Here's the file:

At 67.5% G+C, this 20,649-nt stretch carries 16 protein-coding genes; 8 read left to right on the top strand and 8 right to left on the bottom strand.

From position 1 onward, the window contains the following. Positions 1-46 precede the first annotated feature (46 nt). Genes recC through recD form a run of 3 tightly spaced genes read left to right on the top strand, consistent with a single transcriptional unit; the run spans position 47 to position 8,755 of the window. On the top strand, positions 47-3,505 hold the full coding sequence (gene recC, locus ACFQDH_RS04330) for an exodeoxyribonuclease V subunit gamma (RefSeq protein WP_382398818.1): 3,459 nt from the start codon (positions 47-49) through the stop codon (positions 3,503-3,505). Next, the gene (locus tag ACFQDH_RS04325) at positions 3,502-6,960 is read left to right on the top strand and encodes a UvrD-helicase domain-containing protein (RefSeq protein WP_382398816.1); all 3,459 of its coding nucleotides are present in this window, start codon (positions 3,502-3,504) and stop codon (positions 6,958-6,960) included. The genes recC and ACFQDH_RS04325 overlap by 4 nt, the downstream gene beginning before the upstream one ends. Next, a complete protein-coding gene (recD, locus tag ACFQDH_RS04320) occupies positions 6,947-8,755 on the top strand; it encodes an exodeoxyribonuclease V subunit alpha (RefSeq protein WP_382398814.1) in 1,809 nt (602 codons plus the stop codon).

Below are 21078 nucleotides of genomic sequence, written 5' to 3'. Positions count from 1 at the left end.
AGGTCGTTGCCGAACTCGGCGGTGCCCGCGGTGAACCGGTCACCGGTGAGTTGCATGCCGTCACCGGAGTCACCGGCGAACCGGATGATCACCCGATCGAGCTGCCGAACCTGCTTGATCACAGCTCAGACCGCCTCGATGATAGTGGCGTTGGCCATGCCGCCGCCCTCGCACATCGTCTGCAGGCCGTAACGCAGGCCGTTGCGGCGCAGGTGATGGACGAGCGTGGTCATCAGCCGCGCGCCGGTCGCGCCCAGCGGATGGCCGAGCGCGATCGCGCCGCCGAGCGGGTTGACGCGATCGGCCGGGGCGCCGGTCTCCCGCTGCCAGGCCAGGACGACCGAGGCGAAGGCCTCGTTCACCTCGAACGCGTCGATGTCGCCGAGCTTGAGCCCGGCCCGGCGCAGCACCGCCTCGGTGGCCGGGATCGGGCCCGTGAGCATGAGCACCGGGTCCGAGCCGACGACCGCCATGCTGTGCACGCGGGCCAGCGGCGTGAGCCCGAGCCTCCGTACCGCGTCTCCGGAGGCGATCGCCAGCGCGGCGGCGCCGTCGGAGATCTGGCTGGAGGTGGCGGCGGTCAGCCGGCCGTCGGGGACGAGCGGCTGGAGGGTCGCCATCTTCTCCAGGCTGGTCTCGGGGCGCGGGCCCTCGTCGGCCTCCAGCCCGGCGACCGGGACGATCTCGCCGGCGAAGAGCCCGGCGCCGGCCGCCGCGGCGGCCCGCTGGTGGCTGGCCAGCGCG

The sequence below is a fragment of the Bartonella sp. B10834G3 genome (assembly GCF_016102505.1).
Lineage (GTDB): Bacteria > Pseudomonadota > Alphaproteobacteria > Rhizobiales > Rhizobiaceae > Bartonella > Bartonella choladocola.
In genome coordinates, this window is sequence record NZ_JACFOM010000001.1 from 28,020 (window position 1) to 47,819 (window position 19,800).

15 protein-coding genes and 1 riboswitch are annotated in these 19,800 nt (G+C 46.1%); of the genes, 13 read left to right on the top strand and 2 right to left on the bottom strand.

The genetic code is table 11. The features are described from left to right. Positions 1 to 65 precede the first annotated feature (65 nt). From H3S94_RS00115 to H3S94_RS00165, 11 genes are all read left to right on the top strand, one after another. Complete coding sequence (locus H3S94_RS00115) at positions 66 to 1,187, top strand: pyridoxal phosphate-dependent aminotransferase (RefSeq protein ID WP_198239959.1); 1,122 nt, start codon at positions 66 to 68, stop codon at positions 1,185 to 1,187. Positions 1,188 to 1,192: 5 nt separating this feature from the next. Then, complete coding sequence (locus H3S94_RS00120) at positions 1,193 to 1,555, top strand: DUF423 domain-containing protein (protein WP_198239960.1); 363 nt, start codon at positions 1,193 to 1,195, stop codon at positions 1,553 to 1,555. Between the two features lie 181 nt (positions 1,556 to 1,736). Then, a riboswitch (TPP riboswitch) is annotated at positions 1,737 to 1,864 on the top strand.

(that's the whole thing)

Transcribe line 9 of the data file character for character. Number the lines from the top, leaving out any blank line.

The genetic code is table 11. The features are described from left to right. Positions 1 to 65 precede the first annotated feature (65 nt). From H3S94_RS00115 to H3S94_RS00165, 11 genes are all read left to right on the top strand, one after another. Complete coding sequence (locus H3S94_RS00115) at positions 66 to 1,187, top strand: pyridoxal phosphate-dependent aminotransferase (RefSeq protein ID WP_198239959.1); 1,122 nt, start codon at positions 66 to 68, stop codon at positions 1,185 to 1,187. Positions 1,188 to 1,192: 5 nt separating this feature from the next. Then, complete coding sequence (locus H3S94_RS00120) at positions 1,193 to 1,555, top strand: DUF423 domain-containing protein (protein WP_198239960.1); 363 nt, start codon at positions 1,193 to 1,195, stop codon at positions 1,553 to 1,555. Between the two features lie 181 nt (positions 1,556 to 1,736). Then, a riboswitch (TPP riboswitch) is annotated at positions 1,737 to 1,864 on the top strand.